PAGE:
After all the work over the school holidays, I thought a long shot of our handwork might be nice.  So we now have four veggie patches in working order with three in production and one fallow which the chickens are working on for us.   The chicken access points to each of these veggie patches is from the central laneway that runs one metre wide around the covered chicken run.  So when we let them out each morning, they follow the path around until they get to the patch we want them in.  We did this with one small concession - the mandarin tree.  They love spending the hot hours of the day under the tree so one of our ptaches is a strnge shape to allow them to still access their favourite hang.  We put a shade cloth up in the chicken run, which they also enjoy, but not as much as the tree.  It will be interesting to see if they like the white mulberry that is inside their run once its grown a bit and provide both shade and food for them.

Swale Update

You may remember earlier in the year that we dug four  swales in on the north slope and planted a range of fruit trees.  At the same time, we planted a cool climate green manure of wooly vetch and oats to cover the ground and nitrogenate the soil.  And as they grew, they became our mulch with a few rounds of 'choppping and dropping'.  Well, we've just undertaken the second phase.  We did another 'chop and drop', then planted a warm climate green manure of mung beans and japanese millet.  We've also got some ground cover coming up in the form of sweet potatoes.  I planted some pumpkin and butternut seeds as well, so hopefully they shouldn't be too far behind.  Another nice bush that will act as a ground cover is pepino, so that's gone in as well.  And lastly, I went to the local native nursey and got a big tray full of nitrogen fixing native to act as my pioneering species.  These really should have gone in at the same time as the fruit trees, but given I'm not yet living on the property full time, I just do what I can, when I can.  So here are a few pics of our emerging food forest.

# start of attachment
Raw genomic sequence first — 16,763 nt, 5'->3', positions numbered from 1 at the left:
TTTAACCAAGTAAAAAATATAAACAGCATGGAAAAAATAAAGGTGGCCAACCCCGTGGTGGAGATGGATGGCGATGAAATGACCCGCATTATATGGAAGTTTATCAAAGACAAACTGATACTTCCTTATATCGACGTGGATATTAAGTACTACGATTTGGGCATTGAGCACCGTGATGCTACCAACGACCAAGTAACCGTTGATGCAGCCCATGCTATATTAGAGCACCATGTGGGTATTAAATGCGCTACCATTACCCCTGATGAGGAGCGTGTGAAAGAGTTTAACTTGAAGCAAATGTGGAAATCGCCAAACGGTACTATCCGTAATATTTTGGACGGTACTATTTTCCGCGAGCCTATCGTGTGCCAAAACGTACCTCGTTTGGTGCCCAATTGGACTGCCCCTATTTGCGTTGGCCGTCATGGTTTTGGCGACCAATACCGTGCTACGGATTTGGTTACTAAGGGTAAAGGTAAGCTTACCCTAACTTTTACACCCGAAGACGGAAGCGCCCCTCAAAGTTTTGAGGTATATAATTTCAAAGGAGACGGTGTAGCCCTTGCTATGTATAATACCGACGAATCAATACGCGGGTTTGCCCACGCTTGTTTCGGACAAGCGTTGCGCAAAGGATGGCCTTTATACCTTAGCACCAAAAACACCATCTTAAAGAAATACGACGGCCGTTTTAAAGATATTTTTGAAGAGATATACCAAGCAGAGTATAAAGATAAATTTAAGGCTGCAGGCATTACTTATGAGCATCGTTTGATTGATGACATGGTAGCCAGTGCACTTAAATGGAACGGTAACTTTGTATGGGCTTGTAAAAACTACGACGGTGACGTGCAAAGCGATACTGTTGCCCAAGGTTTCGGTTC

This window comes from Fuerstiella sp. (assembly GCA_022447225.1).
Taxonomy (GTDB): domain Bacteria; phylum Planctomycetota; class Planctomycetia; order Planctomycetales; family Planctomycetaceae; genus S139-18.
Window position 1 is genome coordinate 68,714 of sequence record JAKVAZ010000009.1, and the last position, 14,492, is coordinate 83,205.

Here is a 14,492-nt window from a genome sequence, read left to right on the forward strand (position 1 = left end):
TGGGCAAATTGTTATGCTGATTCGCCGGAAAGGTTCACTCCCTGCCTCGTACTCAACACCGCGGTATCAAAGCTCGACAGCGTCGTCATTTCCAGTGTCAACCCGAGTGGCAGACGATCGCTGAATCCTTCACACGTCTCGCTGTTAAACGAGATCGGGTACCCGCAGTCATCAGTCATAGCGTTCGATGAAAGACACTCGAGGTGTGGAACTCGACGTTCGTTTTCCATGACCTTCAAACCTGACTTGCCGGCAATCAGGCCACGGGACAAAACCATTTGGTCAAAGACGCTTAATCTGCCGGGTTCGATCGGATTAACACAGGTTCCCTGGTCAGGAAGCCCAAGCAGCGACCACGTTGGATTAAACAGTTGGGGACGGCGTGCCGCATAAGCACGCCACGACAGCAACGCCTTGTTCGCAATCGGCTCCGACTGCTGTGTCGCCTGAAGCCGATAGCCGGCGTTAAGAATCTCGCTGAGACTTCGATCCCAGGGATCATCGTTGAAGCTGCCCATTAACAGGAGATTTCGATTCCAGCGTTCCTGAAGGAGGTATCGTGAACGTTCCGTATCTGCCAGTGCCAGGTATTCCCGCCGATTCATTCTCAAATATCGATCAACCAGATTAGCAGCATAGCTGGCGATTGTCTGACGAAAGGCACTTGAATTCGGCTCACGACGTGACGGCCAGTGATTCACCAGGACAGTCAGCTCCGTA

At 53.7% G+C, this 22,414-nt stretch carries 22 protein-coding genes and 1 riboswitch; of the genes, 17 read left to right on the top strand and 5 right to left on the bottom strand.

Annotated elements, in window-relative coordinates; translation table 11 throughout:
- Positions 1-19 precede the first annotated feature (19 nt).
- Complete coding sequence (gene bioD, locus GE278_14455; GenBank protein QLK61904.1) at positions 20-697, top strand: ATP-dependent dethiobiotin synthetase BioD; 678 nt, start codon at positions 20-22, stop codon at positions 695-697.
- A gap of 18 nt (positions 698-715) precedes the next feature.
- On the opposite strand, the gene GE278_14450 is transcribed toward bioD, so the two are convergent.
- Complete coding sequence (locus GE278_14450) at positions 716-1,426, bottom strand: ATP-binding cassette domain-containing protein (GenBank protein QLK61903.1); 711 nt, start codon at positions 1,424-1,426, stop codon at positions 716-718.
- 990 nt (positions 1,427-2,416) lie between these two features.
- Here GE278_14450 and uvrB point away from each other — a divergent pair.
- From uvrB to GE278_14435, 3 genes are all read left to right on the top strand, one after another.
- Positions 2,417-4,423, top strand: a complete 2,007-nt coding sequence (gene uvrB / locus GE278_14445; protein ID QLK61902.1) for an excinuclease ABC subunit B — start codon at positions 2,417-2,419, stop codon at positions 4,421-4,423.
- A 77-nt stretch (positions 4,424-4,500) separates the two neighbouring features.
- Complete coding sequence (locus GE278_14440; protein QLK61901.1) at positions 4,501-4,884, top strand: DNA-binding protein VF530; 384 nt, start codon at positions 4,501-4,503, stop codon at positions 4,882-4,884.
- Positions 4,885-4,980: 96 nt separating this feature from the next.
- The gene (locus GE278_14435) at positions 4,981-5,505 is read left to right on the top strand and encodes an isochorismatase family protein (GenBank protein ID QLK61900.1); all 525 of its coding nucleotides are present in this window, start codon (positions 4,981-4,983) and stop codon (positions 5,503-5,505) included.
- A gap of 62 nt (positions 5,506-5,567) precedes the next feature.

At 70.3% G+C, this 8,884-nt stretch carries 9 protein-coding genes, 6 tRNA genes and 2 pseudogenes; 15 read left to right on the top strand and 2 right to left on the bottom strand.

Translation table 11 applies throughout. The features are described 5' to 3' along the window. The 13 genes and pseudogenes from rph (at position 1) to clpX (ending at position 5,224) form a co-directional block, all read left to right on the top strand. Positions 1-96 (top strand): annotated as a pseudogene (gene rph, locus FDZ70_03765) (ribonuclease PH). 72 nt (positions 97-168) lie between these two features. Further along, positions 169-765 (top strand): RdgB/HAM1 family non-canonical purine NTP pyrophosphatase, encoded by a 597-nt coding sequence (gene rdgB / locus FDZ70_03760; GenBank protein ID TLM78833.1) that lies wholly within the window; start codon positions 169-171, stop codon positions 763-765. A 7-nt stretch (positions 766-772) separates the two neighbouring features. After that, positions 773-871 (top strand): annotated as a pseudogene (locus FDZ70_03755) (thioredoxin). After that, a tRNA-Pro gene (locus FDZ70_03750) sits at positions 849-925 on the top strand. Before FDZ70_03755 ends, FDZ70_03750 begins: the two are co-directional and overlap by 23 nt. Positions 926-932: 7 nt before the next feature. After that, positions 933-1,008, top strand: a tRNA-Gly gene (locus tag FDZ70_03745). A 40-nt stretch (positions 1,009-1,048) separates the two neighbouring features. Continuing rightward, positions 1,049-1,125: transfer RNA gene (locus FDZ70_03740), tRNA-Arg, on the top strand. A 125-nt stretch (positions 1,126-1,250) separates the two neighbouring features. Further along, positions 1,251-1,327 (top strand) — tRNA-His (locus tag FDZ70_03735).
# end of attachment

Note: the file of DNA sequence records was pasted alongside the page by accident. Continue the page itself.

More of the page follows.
08 October 2011

How things have changed

When you say the word "shopping" to a Sydney girl, you conjure up images of beautiful boutiques, expansive department stores and worn out credit cards.  How life had changed.  Here is a picture of the spoils of our recent shopping trip (and one that I was very excited about, I might add)

What our son did on his holiday

Our son has has a few friends to stay over the school holidays and I think its my duty to offer each visitor an experience of 'farm life'  (or we could just call it slave labour).  I asked the boys if they would help with something and only as we got to the patch did I mentioned that I'd just unloaded a trailer full of horse manure into the 4th patch and I'd wanted them to spread it around.  To their credit they did it but I can't say they enjoyed it.

What I did on my holiday

As it was school holidays and I'd taken a bit of leave, I did what every self respecting holiday maker does and worked my butt off in the garden until I could barely lift my arms at night.

Whilst the raised garden bed patch has been producing beautifully for us, it was time to make a start on the other garden patches.  So we decided to hire a rotary hoe.  We normally wouldn't want to disturb the soil but the grass on our property is so thick and matted that nothing will grow unless you remove it.  I made a start on the second patch with a pick, but after a day of digging and an aching back, had only managed a small portion of it, hence the rotary hoe decision.  It was also my plan to use the hoe myself, as Shaun was busy with constructing his aquaponics set up, but after we realised how heavy it was and that it didn't have reverse, meaning at the end of the row, you have to lug 250kg of complaining machinery back in the other direction, Shaun thankfully took on the task of Chief Hoer.

Going it from Seed

I've been seed saving for a couple of years for those plants that you can sow direct but have never really had the space for a nursery.  So now that we're on five acres, its time to get serious.  We are going to get a proper shade house before Christmas but in the meantime, I thought I'd get started at the side of the house.  We've been given a number of seeds and cuttings from the fabulous people in our local growers network, and along with some seeds from Green Harvest, I got cracking.

06 October 2011

Our Spring Bounty

With the move, we've missed a few seasons of eating fresh veggies from the garden so it was a real thrill to head down with a basket and a knife and bring back a variety of things we could use in the stir fry.  To this loot, we also added kale and rainbow chard and had a fantastic meal.

Its nice to be back....

Nature's tenacity